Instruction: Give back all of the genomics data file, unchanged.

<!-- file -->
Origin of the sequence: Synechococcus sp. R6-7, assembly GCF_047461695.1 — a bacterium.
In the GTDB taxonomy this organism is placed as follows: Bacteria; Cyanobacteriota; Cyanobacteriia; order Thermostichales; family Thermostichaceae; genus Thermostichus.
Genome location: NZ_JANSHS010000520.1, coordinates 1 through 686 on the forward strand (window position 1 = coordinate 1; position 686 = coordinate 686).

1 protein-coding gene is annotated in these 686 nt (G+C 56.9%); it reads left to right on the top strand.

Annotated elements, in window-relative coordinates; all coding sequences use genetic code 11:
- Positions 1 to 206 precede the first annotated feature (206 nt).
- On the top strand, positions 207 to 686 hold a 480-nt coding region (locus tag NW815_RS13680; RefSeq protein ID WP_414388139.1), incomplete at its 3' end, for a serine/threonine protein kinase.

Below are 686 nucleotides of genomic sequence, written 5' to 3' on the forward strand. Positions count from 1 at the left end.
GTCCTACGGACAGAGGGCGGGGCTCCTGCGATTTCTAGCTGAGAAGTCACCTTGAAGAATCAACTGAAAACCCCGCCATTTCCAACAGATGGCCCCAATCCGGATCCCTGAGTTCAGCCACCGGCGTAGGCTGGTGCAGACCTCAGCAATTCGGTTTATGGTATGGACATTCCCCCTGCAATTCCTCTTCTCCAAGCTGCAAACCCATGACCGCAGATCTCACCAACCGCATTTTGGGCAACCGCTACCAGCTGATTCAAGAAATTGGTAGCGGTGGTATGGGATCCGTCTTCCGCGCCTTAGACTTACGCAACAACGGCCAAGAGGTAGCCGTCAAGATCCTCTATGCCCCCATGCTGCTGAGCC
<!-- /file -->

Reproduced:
Origin of the sequence: Synechococcus sp. R6-7, assembly GCF_047461695.1 — a bacterium.
In the GTDB taxonomy this organism is placed as follows: Bacteria; Cyanobacteriota; Cyanobacteriia; order Thermostichales; family Thermostichaceae; genus Thermostichus.
Genome location: NZ_JANSHS010000520.1, coordinates 1 through 686 on the forward strand (window position 1 = coordinate 1; position 686 = coordinate 686).

1 protein-coding gene is annotated in these 686 nt (G+C 56.9%); it reads left to right on the top strand.

Annotated elements, in window-relative coordinates; all coding sequences use genetic code 11:
- Positions 1 to 206 precede the first annotated feature (206 nt).
- On the top strand, positions 207 to 686 hold a 480-nt coding region (locus tag NW815_RS13680; RefSeq protein ID WP_414388139.1), incomplete at its 3' end, for a serine/threonine protein kinase.

Below are 686 nucleotides of genomic sequence, written 5' to 3' on the forward strand. Positions count from 1 at the left end.
GTCCTACGGACAGAGGGCGGGGCTCCTGCGATTTCTAGCTGAGAAGTCACCTTGAAGAATCAACTGAAAACCCCGCCATTTCCAACAGATGGCCCCAATCCGGATCCCTGAGTTCAGCCACCGGCGTAGGCTGGTGCAGACCTCAGCAATTCGGTTTATGGTATGGACATTCCCCCTGCAATTCCTCTTCTCCAAGCTGCAAACCCATGACCGCAGATCTCACCAACCGCATTTTGGGCAACCGCTACCAGCTGATTCAAGAAATTGGTAGCGGTGGTATGGGATCCGTCTTCCGCGCCTTAGACTTACGCAACAACGGCCAAGAGGTAGCCGTCAAGATCCTCTATGCCCCCATGCTGCTGAGCC